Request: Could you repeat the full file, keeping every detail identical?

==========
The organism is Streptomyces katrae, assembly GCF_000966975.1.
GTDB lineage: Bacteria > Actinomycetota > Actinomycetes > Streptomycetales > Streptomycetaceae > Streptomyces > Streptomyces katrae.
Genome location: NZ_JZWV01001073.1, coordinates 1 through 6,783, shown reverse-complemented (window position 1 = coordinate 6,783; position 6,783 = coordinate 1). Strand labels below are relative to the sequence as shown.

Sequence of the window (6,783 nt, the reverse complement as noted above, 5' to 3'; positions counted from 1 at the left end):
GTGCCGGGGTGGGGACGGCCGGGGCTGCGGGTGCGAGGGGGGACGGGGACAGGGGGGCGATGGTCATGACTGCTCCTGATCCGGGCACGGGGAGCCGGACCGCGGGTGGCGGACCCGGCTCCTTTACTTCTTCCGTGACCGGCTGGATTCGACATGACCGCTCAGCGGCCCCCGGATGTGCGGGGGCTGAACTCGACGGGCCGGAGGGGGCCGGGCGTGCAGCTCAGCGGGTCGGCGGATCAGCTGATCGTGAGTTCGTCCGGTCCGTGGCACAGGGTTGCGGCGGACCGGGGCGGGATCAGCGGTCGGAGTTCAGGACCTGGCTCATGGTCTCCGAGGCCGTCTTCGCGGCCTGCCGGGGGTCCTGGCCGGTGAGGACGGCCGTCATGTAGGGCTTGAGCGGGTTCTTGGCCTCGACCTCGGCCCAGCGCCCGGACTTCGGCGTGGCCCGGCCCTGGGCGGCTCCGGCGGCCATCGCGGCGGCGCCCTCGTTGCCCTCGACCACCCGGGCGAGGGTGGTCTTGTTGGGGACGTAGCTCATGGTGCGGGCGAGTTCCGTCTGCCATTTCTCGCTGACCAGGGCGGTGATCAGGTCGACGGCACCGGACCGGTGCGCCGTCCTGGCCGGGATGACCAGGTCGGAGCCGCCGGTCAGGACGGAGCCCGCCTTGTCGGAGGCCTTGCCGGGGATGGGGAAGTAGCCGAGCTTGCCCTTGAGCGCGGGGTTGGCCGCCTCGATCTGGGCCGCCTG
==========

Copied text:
The organism is Streptomyces katrae, assembly GCF_000966975.1.
GTDB lineage: Bacteria > Actinomycetota > Actinomycetes > Streptomycetales > Streptomycetaceae > Streptomyces > Streptomyces katrae.
Genome location: NZ_JZWV01001073.1, coordinates 1 through 6,783, shown reverse-complemented (window position 1 = coordinate 6,783; position 6,783 = coordinate 1). Strand labels below are relative to the sequence as shown.

Sequence of the window (6,783 nt, the reverse complement as noted above, 5' to 3'; positions counted from 1 at the left end):
GTGCCGGGGTGGGGACGGCCGGGGCTGCGGGTGCGAGGGGGGACGGGGACAGGGGGGCGATGGTCATGACTGCTCCTGATCCGGGCACGGGGAGCCGGACCGCGGGTGGCGGACCCGGCTCCTTTACTTCTTCCGTGACCGGCTGGATTCGACATGACCGCTCAGCGGCCCCCGGATGTGCGGGGGCTGAACTCGACGGGCCGGAGGGGGCCGGGCGTGCAGCTCAGCGGGTCGGCGGATCAGCTGATCGTGAGTTCGTCCGGTCCGTGGCACAGGGTTGCGGCGGACCGGGGCGGGATCAGCGGTCGGAGTTCAGGACCTGGCTCATGGTCTCCGAGGCCGTCTTCGCGGCCTGCCGGGGGTCCTGGCCGGTGAGGACGGCCGTCATGTAGGGCTTGAGCGGGTTCTTGGCCTCGACCTCGGCCCAGCGCCCGGACTTCGGCGTGGCCCGGCCCTGGGCGGCTCCGGCGGCCATCGCGGCGGCGCCCTCGTTGCCCTCGACCACCCGGGCGAGGGTGGTCTTGTTGGGGACGTAGCTCATGGTGCGGGCGAGTTCCGTCTGCCATTTCTCGCTGACCAGGGCGGTGATCAGGTCGACGGCACCGGACCGGTGCGCCGTCCTGGCCGGGATGACCAGGTCGGAGCCGCCGGTCAGGACGGAGCCCGCCTTGTCGGAGGCCTTGCCGGGGATGGGGAAGTAGCCGAGCTTGCCCTTGAGCGCGGGGTTGGCCGCCTCGATCTGGGCCGCCTG